The drought conditions conditions across North Texas have forced several counties to issue burn bans ahead of the Fourth of July holiday.
But in Texas, burn bans don't actually ban fireworks.
That's not to say shooting your own fireworks would be a good idea this week, and that doesn't change the fact that most cities outlaw fireworks.
Crews on Tuesday continued to battle a large wildfire in Palo Pinto County, west of Fort Worth. Most of the counties on the western side of North Texas – including Palo Pinto, Hood, Tarrant, Johnson and Parker counties – have issued burn bans, prohibiting all outdoor burning.
The burn bans, interestingly enough, don't cover what's likely to be one of the most common forms of "outdoor burning" this week.
Parker County Judge Mark Riley took to Facebook on Monday to explain the technicality of the state laws. You can watch his full video below, but here's the gist of it:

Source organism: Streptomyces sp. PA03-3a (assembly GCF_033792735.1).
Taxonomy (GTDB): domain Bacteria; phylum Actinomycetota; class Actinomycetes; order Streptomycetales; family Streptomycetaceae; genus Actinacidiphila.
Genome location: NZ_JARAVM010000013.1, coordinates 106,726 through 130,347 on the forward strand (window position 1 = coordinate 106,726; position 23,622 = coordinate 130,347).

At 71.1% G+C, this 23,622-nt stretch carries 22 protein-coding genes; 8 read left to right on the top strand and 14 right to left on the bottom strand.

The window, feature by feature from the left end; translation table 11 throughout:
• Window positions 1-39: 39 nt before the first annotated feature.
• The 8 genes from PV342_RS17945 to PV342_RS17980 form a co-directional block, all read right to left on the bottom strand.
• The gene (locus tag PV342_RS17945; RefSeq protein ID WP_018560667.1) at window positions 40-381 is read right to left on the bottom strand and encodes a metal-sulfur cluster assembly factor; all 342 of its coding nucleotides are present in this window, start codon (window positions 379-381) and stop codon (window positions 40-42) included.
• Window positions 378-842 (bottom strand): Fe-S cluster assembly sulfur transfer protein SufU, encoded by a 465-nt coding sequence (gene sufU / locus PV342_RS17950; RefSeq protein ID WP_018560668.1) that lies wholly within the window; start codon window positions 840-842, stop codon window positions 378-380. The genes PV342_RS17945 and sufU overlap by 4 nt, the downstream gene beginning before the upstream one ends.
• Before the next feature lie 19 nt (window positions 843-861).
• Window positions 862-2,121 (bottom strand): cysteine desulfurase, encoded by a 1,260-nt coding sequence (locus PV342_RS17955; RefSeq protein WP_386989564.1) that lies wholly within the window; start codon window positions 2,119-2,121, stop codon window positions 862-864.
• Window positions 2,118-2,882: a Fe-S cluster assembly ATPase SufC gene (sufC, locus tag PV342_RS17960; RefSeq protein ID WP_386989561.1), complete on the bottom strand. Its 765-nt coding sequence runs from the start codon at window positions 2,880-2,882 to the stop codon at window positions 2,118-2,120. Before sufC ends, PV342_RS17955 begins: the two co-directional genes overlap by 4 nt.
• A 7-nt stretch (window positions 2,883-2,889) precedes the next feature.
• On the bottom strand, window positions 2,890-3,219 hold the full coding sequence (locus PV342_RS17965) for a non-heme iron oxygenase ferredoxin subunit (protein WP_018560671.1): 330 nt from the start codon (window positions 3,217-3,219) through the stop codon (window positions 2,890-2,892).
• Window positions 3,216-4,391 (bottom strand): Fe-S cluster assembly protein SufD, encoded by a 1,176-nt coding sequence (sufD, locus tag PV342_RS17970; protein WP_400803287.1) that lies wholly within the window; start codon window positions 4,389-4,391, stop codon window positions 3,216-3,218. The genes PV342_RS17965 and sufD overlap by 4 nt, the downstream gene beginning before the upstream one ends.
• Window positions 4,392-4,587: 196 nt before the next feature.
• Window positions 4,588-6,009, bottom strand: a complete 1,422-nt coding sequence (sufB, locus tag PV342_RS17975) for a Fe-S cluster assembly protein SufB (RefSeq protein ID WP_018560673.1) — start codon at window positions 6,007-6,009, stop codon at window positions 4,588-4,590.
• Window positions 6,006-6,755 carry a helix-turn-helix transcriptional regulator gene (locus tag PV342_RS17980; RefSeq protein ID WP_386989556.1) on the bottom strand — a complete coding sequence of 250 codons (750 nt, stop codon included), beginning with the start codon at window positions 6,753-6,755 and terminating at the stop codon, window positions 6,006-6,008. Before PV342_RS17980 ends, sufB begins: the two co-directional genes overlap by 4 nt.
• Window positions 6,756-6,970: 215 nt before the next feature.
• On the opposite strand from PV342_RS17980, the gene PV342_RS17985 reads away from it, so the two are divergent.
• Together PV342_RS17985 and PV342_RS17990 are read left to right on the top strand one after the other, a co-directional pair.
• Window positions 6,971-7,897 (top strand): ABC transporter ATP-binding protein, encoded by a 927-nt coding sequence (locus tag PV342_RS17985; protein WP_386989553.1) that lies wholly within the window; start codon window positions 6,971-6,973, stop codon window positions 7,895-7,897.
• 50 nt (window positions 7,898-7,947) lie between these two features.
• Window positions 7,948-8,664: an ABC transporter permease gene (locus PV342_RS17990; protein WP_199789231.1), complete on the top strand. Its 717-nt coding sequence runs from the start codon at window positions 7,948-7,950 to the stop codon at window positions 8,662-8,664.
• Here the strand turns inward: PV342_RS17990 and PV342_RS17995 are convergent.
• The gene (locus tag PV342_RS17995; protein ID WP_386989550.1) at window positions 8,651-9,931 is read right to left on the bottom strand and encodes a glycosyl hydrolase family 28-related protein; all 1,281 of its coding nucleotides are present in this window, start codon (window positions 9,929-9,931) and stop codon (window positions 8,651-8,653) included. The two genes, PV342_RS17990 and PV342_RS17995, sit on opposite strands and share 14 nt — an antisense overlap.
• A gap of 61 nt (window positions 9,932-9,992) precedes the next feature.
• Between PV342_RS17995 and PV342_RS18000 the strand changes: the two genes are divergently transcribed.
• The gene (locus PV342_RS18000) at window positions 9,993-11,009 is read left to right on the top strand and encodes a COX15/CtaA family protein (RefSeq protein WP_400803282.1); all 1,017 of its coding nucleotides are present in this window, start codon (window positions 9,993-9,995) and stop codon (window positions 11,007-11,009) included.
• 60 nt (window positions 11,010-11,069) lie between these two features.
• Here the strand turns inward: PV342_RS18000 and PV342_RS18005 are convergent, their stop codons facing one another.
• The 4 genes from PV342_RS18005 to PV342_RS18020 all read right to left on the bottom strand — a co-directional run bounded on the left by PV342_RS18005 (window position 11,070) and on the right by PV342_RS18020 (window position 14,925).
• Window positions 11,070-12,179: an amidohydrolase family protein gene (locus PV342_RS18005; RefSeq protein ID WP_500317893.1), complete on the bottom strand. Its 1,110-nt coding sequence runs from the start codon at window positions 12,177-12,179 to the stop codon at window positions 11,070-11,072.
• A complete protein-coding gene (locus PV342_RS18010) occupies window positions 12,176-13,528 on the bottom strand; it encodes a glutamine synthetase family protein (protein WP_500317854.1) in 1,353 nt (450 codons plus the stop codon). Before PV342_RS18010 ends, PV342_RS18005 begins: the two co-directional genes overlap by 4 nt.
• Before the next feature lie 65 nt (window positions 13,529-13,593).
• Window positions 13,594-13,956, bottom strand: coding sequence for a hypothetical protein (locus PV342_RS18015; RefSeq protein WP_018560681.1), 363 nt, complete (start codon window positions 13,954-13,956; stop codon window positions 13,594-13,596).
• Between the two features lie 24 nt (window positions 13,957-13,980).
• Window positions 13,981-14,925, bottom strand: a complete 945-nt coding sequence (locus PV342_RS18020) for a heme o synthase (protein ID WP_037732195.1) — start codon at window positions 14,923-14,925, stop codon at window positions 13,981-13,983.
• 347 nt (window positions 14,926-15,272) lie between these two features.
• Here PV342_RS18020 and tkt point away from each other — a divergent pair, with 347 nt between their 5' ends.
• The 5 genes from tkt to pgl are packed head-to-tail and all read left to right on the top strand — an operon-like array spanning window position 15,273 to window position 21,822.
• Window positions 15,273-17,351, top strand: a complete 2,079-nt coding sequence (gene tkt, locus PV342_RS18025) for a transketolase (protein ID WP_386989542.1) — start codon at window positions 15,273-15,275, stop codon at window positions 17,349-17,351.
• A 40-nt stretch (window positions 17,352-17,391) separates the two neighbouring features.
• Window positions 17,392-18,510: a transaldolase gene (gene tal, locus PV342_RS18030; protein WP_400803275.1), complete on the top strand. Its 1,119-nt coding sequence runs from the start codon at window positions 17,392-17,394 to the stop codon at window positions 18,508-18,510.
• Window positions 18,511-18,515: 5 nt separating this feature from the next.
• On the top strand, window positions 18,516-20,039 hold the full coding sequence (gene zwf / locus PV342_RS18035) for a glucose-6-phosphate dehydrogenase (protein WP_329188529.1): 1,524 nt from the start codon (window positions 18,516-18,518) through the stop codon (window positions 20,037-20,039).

Texas counties – meaning, county judges and commissioners – have the authority to issue burn bans when drought conditions exist. But as the Texas Association of Counties notes, several exceptions to the ban can be made, such as firefighter training, public utility operations, and prescribed burns.
While fireworks aren't an exception to the rule, the state burn-ban statute does not mention fireworks.
The only way counties can ban fireworks is by declaring a local disaster, which requires authorization from the governor.
So why not just declare a disaster and hope the governor approves it?
"The issue becomes, you have to support that with what you believe to be factual evidence," Riley said on Facebook Live. "In other words, there has to be enough criteria evident that would require a disaster declaration. And at the present time, based on the law, that does not exist."
For a disaster to be declared, there must be an "occurrence or imminent threat of widespread or severe damage, injury, or loss of life or property" from fires, flooding, storms and other natural or man-made causes, according to the Texas Goverment Code.
"Long story short: We monitor the situation," Riley said. "If an when we meet that criteria, we will proceed as the law allows."
Counties do have the option to restrict firework sales on two other conditions: If the drought condition on the Keetch-Byram drought index is 575 or higher and the order to restrict firework sales is issued by June 15.
Parker County, for example, currently is above that threshold – with a Keetch-Byram index of 629 – but the index on June 15 was only 494.